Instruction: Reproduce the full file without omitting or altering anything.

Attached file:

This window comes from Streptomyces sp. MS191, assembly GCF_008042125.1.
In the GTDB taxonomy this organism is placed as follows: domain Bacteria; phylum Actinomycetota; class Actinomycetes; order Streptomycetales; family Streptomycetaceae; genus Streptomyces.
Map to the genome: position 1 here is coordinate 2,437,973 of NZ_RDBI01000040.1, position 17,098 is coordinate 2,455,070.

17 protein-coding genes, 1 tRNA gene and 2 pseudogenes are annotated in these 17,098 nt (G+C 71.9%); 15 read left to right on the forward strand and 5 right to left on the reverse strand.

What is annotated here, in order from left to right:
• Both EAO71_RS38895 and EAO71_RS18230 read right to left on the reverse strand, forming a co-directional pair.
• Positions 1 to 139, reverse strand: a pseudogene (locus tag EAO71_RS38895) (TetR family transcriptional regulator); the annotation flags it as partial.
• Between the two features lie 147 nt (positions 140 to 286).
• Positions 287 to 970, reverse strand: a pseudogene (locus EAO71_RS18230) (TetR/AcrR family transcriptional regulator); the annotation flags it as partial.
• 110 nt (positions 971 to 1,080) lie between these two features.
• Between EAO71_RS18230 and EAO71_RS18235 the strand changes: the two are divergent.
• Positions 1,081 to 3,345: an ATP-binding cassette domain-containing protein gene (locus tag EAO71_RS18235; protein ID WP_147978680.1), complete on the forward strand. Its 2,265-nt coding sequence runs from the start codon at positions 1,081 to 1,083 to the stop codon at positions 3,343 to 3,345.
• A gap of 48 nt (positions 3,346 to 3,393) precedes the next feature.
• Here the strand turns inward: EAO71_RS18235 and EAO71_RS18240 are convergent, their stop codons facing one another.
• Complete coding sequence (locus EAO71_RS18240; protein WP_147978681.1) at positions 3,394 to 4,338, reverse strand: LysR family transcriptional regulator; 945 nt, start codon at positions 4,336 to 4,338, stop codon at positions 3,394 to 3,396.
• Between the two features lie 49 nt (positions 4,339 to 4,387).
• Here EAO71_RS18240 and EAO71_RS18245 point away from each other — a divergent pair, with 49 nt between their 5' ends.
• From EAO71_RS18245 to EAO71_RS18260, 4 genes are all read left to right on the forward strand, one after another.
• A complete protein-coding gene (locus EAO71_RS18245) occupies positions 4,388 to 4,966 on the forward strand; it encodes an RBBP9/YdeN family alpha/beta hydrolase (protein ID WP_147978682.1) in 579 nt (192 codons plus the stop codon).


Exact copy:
This window comes from Streptomyces sp. MS191, assembly GCF_008042125.1.
In the GTDB taxonomy this organism is placed as follows: domain Bacteria; phylum Actinomycetota; class Actinomycetes; order Streptomycetales; family Streptomycetaceae; genus Streptomyces.
Map to the genome: position 1 here is coordinate 2,437,973 of NZ_RDBI01000040.1, position 17,098 is coordinate 2,455,070.

17 protein-coding genes, 1 tRNA gene and 2 pseudogenes are annotated in these 17,098 nt (G+C 71.9%); 15 read left to right on the forward strand and 5 right to left on the reverse strand.

What is annotated here, in order from left to right:
• Both EAO71_RS38895 and EAO71_RS18230 read right to left on the reverse strand, forming a co-directional pair.
• Positions 1 to 139, reverse strand: a pseudogene (locus tag EAO71_RS38895) (TetR family transcriptional regulator); the annotation flags it as partial.
• Between the two features lie 147 nt (positions 140 to 286).
• Positions 287 to 970, reverse strand: a pseudogene (locus EAO71_RS18230) (TetR/AcrR family transcriptional regulator); the annotation flags it as partial.
• 110 nt (positions 971 to 1,080) lie between these two features.
• Between EAO71_RS18230 and EAO71_RS18235 the strand changes: the two are divergent.
• Positions 1,081 to 3,345: an ATP-binding cassette domain-containing protein gene (locus tag EAO71_RS18235; protein ID WP_147978680.1), complete on the forward strand. Its 2,265-nt coding sequence runs from the start codon at positions 1,081 to 1,083 to the stop codon at positions 3,343 to 3,345.
• A gap of 48 nt (positions 3,346 to 3,393) precedes the next feature.
• Here the strand turns inward: EAO71_RS18235 and EAO71_RS18240 are convergent, their stop codons facing one another.
• Complete coding sequence (locus EAO71_RS18240; protein WP_147978681.1) at positions 3,394 to 4,338, reverse strand: LysR family transcriptional regulator; 945 nt, start codon at positions 4,336 to 4,338, stop codon at positions 3,394 to 3,396.
• Between the two features lie 49 nt (positions 4,339 to 4,387).
• Here EAO71_RS18240 and EAO71_RS18245 point away from each other — a divergent pair, with 49 nt between their 5' ends.
• From EAO71_RS18245 to EAO71_RS18260, 4 genes are all read left to right on the forward strand, one after another.
• A complete protein-coding gene (locus EAO71_RS18245) occupies positions 4,388 to 4,966 on the forward strand; it encodes an RBBP9/YdeN family alpha/beta hydrolase (protein ID WP_147978682.1) in 579 nt (192 codons plus the stop codon).